The psychologist Leyla Navaro’s article "Being a Jew in Turkey: Loneliness of 500 years," drew reference to the statement by Erdoğan that 500 years ago Ottomans opened their arms to embrace Jews who migrated from Spain. "Is it still a debt of mine that 500 years ago my ancestors were accepted by Ottoman Sultan? Am I still regarded as a guest in this land that I was born and grew up in, in which I fulfill my responsibilities as a citizen and have actually contributed to its development? Shall I walk with my head down? Am I a candidate for being threatened? And should I accept this situation?" wrote Navaro in her article Thursday.
President Gül then telephoned Navaro, an academic at the prominent Boğaziçi University, the editor in chief of Radikal yesterday wrote in his column. "The president was really impressedby the article. He spoke sincerely and spoke of his sensitivity toward the issue and highlighted his messages critisizing the threat of enmity against Jews in statements he made in meetings in Iran and Malaysia," Navaro told Berkan about the dialogue between herself and the president. "I felt that I had been heard at the end of our talk. Both the president and the prime minister, however, should frequently and openly say no to an attitude that spreads hatred. I also said this to the president."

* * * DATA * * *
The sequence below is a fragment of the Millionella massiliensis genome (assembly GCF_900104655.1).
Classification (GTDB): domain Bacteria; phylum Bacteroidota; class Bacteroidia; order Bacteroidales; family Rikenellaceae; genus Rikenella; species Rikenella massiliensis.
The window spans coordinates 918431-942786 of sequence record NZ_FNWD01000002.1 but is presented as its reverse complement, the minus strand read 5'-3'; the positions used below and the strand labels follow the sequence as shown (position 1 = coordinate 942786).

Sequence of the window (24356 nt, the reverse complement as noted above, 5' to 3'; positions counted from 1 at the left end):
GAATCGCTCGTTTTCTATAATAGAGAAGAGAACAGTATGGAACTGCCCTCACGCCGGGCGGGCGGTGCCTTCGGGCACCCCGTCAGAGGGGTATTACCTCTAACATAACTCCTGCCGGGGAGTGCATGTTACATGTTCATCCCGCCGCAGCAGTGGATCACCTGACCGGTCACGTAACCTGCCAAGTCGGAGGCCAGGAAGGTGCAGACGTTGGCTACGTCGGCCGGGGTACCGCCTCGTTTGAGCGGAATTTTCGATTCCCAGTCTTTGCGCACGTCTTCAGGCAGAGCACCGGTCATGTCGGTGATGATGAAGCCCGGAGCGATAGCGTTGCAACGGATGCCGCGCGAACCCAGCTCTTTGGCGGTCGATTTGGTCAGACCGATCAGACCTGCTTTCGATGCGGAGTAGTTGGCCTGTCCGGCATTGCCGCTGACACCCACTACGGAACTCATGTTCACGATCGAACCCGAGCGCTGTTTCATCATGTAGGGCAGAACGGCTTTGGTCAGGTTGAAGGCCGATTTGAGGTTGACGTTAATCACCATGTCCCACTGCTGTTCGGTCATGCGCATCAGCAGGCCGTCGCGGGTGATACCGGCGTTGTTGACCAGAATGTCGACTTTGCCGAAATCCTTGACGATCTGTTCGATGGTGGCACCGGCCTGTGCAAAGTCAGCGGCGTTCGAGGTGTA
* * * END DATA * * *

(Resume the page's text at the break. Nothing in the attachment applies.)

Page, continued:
Erdoğan’s former statement about Ottoman’s embracing Jews, however, has been subjected to serious criticism. "The prime minister consciously or unconsciously lit the flame. While he was trying to criticize the Israeli operation in the Gaza Strip that wrenched the heart out of anyone who has a conscience, he raised the issue of wars of religion, to Judaism," Berkan wrote.
Gila Benmayor, a columnist for daily Hürriyet, said she was sad and sick of the discourse about Ottomans’ embracing Jews. "Still being a guest in this country touched me so much, I felt the pain of not making anyone accept that we are the children of this soil as well," Benmayor said, adding that Navaro perfectly reflected what she had also felt. "I also find it so wrong that the Jewish community celebrates the 500th anniversary of that event," Benmayor said.